Tabish Khair in The Hindu
I cannot say this online, I am sure, but I do not believe in getting publicly outraged. This does not mean that I do not feel privately outraged at times. I do. When one hears of a woman being raped, one feels outraged. When one hears of the most powerful man on earth reportedly discussing nuclear war options, one feels outraged.
And yet, it is one thing to feel outraged and another to act from outrage or even cultivate that self-righteous feeling of outrage. Because outrage is not opposition. Actually, it is not even rage. It is an ‘outing’ of rage.
Rage versus outrage
Rage is a problematic word: its etymology connects it to madness, violence, passion and fierceness in battle. Its uses, if they can be justified, are hazardous, and pertain to extreme circumstances. In Greek mythology, the consequences of human or semi-divine rage tend to be disastrous, even when the act of rage is seen as justified. However, rage has one purpose in extreme circumstances: it can get things done.
Outrage is not like rage: it is a venting of rage. When we are outraged, we basically let off steam. This is more so online. Its primary purpose is to make us feel good about ourselves. Unlike rage, it might not even get anything done. Because once we get outraged and post a few things or espouse a list, our attention wavers, and soon we have another matter to get publicly outraged about.
Like rage, outrage often leads to hasty action. In India as well as in Europe, people got outraged at the rumour of some women putting spells on their cattle or their person, and proceeded to burn the women as witches. Racists in the American south are known to have become outraged at some real or imagined slight by African Americans and lynched them. The list of innocent people persecuted, killed, burned, or lynched because otherwise decent people got publicly outraged is pretty long.
Unfortunately, outrage is particularly adaptable to online culture, where the dominant ethos is that of self-indulgence rather than an engagement with the other. By getting outraged, we signal to ourselves and others that we have the right views. We might also, by the very level of our outrage, absolve ourselves from a close examination of the matter and an organised effort (with others) to tackle the matter. Outrages tend to lead to nothing at all — or to witch-hunts.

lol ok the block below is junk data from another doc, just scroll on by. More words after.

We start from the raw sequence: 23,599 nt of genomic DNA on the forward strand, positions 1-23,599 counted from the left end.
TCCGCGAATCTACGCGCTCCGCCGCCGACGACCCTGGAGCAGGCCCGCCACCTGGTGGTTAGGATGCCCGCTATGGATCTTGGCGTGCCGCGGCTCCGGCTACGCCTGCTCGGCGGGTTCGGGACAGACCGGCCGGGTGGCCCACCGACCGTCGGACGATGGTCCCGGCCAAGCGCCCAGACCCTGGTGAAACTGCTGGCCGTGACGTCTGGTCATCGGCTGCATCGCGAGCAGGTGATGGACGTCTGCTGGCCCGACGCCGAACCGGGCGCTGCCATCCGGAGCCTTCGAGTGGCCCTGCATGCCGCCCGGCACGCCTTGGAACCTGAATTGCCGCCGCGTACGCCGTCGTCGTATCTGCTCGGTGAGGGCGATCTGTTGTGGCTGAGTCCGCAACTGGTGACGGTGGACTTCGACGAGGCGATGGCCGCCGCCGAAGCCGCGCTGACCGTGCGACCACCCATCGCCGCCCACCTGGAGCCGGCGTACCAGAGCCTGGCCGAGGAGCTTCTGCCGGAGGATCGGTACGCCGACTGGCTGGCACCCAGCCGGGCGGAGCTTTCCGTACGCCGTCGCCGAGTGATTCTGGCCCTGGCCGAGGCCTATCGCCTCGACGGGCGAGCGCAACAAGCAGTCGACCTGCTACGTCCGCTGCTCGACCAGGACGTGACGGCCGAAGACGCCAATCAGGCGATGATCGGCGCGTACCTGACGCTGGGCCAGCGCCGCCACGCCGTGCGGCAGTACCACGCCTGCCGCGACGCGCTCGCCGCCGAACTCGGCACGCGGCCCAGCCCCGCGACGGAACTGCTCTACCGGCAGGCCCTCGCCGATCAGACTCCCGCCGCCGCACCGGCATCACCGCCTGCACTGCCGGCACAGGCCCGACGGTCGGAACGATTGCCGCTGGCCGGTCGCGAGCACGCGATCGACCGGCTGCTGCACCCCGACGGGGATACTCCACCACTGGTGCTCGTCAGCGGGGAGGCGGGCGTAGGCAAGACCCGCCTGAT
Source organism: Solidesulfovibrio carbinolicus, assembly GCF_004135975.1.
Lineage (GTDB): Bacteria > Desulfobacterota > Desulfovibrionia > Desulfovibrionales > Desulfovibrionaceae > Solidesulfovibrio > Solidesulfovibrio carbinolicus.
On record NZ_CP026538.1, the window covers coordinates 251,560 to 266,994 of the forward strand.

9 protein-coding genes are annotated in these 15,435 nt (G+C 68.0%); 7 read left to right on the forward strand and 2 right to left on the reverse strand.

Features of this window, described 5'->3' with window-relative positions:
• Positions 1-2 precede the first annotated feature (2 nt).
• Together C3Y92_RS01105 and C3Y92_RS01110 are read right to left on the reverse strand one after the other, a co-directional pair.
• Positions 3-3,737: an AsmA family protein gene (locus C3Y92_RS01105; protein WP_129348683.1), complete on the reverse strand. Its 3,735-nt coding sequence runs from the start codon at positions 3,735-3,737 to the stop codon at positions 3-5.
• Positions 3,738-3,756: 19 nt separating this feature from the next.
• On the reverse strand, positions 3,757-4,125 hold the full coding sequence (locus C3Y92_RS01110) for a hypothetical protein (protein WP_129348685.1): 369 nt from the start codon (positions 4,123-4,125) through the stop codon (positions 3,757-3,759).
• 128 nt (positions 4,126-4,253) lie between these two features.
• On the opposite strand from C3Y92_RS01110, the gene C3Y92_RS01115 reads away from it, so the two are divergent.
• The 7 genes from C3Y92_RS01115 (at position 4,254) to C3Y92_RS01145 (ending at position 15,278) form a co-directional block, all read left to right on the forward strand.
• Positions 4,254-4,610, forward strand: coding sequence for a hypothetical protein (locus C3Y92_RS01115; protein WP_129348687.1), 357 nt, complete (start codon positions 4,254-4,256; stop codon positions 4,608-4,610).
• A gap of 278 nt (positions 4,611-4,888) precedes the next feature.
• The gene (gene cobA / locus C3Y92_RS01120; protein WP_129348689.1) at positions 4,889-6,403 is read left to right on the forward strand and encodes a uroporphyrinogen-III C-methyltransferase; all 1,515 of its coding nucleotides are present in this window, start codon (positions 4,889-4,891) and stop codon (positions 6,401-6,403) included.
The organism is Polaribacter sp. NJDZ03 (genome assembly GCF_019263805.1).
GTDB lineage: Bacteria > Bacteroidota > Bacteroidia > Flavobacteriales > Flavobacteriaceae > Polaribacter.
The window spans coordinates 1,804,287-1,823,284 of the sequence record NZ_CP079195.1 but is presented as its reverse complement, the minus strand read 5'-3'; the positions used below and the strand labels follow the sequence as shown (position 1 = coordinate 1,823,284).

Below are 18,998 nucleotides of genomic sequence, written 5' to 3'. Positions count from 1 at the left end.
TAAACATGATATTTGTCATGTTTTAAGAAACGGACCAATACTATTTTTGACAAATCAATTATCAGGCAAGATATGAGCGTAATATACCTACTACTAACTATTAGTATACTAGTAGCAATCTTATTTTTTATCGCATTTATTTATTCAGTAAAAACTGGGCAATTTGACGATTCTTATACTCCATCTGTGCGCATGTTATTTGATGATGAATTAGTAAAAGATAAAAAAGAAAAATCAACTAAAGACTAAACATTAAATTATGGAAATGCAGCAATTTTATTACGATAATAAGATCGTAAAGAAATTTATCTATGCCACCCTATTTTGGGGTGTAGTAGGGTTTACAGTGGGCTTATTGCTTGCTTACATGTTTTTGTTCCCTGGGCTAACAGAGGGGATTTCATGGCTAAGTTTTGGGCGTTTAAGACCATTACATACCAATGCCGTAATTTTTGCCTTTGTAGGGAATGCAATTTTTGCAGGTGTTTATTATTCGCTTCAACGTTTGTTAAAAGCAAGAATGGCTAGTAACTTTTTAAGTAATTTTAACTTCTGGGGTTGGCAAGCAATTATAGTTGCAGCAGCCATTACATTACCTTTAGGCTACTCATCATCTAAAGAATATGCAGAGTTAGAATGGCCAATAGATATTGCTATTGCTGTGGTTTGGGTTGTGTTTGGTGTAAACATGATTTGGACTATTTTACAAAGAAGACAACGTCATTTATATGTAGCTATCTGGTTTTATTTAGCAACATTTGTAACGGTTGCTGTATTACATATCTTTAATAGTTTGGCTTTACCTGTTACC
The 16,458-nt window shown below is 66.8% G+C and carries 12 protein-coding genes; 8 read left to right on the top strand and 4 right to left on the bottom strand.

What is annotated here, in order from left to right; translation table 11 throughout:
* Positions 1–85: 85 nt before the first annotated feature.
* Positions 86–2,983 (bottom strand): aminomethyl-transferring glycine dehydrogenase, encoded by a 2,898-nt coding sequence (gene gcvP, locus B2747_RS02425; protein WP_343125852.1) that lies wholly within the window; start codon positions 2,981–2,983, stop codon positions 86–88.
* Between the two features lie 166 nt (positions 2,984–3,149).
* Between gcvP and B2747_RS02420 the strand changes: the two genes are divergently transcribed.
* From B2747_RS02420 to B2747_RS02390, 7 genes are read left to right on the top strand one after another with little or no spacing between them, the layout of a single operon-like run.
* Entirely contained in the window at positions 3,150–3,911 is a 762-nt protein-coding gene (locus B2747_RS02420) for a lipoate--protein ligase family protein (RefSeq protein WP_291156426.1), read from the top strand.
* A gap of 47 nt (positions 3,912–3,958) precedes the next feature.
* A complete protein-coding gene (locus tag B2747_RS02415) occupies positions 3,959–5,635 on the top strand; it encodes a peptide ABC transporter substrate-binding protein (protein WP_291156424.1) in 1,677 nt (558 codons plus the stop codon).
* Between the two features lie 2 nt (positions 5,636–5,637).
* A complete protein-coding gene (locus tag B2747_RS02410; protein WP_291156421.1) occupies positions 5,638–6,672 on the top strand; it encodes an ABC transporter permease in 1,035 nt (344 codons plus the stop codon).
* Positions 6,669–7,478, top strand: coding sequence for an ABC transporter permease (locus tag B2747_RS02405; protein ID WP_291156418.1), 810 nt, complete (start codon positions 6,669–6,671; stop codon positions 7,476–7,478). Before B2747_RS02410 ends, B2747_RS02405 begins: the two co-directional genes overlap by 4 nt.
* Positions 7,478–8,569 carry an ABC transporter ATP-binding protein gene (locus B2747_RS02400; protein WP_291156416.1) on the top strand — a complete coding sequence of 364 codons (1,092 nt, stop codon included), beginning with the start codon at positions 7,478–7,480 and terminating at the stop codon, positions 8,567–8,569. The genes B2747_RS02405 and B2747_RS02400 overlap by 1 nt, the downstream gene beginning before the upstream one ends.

By moving on from one outrage to another, we might also make it more difficult to address the root causes of the injustice, if it exists, behind our outrage. Outrage is expressive, reactive, wordy, fleeting. Opposition requires physical action, thought, organisation and perseverance. It is a major mistake to confuse the two.
Opposition needs a considered evaluation of evidence and possibilities; outrage tends towards self-centred and sweeping pre-judgment, usually passed without deep thought to the matter or comprehensive collection of evidence. It is worth remarking that ‘prejudice’ basically means ‘prejudgment,’ from the Latin words prae and judicium.
The general flow of outrage is towards a kind of fascist violence: it assumes guilt unless the victim is proved innocent, and moves too fast for sufficient proof to be collected. Opposition is a democratic construct: it accepts that you are innocent unless proved guilty.
Unfortunately, given our hyperventilating cybercultures, outrage has become synonymous with opposition. Apart from the problems outlined above, this has another serious drawback: in an atmosphere of frequent outrages, it is possible to dismiss legitimate opposition as outrage. This, as we know from places like India, Turkey and the U.S., is the usual policy of the parties in power.
Because all opposition is increasingly wrapped in verbal and digital forms of outrage, this is easy for people in power to do. Online postings, TV shows, etc. consistently assume the registers and pace of outrages, so that the pith of the matter is often lost in the smoke, and even necessary acts of opposition can be dismissed as just the hyperventilation of easily outraged groups.
It is sad that this has happened even in India, where Gandhiji set a very rigorous example of calm and collected opposition, even, I would say, a slow and forbearing opposition. He knew that any true opposition — he would have called it a just opposition — needs thought, time, slowness and perseverance. These are not characteristics that outrage respects.
I find it troublesome that we have entered a phase of public discourse where, on the one hand, outrages erupt one after another and then evaporate in the desert sands of usual practice, and where, on the other hand, genuine acts of opposition are dismissed by people in power as just fleeting outrages.
On the one side, there are people yelling at us to be outraged, without considering evidence, context or effective responses, and on the other side, there are people telling us that we are just acting outraged when actually we are opposing something that needs to be opposed. How does one negotiate a public space like that? Your answer is as good as mine. But I think slowing down just a bit before passing judgment and looking more deeply at matters might not be such bad ideas.